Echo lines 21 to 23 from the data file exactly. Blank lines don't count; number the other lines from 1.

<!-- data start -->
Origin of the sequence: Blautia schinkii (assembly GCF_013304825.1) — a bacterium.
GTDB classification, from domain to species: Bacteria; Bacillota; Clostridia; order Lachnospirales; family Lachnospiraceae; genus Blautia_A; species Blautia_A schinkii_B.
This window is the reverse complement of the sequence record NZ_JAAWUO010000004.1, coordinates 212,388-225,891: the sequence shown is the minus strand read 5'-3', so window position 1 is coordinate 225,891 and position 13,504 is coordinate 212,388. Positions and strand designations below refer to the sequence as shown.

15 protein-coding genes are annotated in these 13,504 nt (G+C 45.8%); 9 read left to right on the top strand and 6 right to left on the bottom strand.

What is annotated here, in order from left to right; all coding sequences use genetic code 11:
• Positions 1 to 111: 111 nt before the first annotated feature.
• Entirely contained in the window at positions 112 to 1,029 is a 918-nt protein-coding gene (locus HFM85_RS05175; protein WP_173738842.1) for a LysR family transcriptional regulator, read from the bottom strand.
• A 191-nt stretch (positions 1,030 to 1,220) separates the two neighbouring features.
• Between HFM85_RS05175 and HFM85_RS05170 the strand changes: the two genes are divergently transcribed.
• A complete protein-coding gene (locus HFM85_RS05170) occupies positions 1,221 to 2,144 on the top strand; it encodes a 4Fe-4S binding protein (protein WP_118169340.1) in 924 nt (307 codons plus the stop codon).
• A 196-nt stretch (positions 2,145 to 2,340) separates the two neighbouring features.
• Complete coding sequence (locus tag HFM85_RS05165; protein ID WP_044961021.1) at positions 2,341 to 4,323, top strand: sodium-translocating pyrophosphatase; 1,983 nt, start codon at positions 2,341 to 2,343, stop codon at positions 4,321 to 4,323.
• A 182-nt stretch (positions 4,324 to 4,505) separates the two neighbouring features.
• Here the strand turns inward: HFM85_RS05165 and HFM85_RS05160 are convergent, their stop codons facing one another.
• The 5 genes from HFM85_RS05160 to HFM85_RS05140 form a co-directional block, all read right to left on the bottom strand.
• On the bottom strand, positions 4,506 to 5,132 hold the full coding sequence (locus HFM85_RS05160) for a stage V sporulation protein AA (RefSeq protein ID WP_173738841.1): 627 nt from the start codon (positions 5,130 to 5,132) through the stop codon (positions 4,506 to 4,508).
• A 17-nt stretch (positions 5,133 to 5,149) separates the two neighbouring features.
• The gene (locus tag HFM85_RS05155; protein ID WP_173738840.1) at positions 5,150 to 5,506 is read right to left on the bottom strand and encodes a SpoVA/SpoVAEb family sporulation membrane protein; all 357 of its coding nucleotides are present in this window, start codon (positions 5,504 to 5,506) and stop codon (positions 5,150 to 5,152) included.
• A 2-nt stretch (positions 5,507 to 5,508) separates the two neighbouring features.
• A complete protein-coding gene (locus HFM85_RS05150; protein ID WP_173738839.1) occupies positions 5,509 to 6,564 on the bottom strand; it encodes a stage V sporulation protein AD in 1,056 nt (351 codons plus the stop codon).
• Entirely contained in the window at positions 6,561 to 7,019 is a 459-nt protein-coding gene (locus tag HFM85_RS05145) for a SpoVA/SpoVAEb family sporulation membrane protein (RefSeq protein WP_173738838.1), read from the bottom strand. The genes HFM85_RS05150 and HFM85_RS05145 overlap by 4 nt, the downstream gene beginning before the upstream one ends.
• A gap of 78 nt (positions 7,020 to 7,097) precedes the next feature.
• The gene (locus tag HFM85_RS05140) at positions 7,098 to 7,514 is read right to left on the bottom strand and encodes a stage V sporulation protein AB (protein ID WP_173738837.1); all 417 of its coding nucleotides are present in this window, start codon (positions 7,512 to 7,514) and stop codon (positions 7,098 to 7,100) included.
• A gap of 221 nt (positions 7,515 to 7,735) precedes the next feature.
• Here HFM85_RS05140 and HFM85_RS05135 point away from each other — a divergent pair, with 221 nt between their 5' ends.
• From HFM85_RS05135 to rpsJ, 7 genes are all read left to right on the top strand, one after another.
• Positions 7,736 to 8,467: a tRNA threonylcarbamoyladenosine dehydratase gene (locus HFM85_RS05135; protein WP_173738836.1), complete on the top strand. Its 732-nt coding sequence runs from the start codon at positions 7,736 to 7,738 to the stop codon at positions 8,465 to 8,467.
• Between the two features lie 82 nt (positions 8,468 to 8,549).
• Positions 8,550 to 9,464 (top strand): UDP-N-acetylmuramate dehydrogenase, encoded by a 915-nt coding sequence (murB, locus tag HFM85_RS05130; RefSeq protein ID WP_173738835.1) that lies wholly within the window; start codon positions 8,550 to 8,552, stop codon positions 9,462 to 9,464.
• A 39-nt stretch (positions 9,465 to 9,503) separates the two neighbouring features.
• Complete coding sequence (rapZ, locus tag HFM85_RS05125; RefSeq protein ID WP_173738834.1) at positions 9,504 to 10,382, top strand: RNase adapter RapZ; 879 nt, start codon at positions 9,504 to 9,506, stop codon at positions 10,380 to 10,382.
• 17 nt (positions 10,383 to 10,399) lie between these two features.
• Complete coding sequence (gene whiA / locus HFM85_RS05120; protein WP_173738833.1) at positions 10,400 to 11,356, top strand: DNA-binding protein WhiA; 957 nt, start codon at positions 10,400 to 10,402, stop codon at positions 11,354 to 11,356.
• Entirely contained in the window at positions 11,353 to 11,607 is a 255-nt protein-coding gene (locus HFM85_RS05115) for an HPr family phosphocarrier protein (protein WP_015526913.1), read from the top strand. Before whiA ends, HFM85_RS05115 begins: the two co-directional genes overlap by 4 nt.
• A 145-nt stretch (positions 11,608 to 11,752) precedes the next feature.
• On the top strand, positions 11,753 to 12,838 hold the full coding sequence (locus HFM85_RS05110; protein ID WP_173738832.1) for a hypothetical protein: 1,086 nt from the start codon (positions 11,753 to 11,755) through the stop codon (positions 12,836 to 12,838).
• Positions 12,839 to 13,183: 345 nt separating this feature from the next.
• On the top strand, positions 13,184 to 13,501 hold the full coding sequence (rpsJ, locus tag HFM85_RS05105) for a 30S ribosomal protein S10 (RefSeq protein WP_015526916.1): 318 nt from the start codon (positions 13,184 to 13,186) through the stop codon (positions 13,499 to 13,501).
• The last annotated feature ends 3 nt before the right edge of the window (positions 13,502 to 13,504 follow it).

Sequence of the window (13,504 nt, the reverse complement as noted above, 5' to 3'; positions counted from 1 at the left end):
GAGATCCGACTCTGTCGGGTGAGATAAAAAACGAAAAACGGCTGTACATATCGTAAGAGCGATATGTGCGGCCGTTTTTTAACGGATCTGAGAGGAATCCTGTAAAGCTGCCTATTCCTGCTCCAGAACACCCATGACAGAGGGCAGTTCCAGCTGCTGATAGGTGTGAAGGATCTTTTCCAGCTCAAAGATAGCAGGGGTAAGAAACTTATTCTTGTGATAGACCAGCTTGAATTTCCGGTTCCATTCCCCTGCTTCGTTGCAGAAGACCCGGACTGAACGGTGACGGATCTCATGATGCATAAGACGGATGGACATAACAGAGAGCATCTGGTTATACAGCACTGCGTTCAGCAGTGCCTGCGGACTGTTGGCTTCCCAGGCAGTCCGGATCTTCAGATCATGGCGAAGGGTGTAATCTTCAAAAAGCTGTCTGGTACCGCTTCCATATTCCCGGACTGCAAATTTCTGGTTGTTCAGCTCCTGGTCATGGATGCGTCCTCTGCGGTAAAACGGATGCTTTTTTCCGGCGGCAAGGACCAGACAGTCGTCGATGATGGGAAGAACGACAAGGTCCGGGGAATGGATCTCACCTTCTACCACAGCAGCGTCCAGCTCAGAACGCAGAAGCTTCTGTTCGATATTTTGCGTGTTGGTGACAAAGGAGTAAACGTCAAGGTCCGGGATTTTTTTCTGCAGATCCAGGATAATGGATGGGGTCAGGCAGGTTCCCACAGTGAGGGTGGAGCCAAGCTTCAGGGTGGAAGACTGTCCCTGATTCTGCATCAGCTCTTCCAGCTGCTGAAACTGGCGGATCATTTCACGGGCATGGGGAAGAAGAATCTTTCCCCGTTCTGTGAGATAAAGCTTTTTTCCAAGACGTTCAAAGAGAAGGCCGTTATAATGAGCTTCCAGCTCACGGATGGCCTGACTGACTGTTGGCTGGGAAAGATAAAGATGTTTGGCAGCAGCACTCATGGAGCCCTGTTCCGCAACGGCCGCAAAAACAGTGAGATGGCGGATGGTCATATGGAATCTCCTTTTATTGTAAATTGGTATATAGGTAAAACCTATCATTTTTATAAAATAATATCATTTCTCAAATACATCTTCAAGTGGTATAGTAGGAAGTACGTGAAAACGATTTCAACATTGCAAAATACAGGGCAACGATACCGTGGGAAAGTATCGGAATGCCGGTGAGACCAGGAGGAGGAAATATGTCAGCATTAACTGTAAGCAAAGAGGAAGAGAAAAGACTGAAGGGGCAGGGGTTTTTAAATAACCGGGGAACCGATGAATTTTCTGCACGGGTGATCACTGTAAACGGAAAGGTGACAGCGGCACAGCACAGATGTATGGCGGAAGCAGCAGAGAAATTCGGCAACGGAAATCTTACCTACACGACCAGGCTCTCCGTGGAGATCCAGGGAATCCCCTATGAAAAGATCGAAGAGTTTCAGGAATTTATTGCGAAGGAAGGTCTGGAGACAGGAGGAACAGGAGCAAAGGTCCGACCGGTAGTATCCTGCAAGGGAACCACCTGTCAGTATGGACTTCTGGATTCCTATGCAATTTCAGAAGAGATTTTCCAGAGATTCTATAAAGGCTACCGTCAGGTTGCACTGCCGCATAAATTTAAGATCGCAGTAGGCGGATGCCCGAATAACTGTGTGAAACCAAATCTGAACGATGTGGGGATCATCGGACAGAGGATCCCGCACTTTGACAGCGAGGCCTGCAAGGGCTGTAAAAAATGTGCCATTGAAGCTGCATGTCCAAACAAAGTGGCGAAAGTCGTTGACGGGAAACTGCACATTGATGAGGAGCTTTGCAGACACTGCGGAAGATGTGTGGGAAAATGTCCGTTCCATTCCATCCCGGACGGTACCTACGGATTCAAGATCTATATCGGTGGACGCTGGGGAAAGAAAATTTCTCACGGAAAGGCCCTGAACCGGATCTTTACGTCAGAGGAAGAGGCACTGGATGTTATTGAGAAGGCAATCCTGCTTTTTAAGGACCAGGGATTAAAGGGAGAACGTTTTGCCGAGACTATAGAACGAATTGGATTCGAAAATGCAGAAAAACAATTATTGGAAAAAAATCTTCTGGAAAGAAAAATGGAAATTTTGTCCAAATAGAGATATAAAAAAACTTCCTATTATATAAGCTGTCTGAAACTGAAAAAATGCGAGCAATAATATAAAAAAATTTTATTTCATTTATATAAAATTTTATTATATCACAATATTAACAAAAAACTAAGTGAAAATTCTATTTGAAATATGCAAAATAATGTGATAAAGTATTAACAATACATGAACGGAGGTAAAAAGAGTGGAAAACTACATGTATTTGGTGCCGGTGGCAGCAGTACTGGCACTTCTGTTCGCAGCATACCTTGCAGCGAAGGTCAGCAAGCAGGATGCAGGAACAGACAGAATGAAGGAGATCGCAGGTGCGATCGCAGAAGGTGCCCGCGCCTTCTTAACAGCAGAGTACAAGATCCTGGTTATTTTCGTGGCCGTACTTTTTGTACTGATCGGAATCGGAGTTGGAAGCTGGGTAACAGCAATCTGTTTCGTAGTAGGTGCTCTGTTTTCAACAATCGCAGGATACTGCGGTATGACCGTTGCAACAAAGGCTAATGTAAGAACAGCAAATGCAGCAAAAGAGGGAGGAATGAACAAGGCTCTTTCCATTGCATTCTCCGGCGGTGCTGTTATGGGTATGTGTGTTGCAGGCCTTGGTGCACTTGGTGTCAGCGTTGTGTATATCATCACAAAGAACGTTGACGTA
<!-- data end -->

• Entirely contained in the window at positions 6,561 to 7,019 is a 459-nt protein-coding gene (locus tag HFM85_RS05145) for a SpoVA/SpoVAEb family sporulation membrane protein (RefSeq protein WP_173738838.1), read from the bottom strand. The genes HFM85_RS05150 and HFM85_RS05145 overlap by 4 nt, the downstream gene beginning before the upstream one ends.
• A gap of 78 nt (positions 7,020 to 7,097) precedes the next feature.
• The gene (locus tag HFM85_RS05140) at positions 7,098 to 7,514 is read right to left on the bottom strand and encodes a stage V sporulation protein AB (protein ID WP_173738837.1); all 417 of its coding nucleotides are present in this window, start codon (positions 7,512 to 7,514) and stop codon (positions 7,098 to 7,100) included.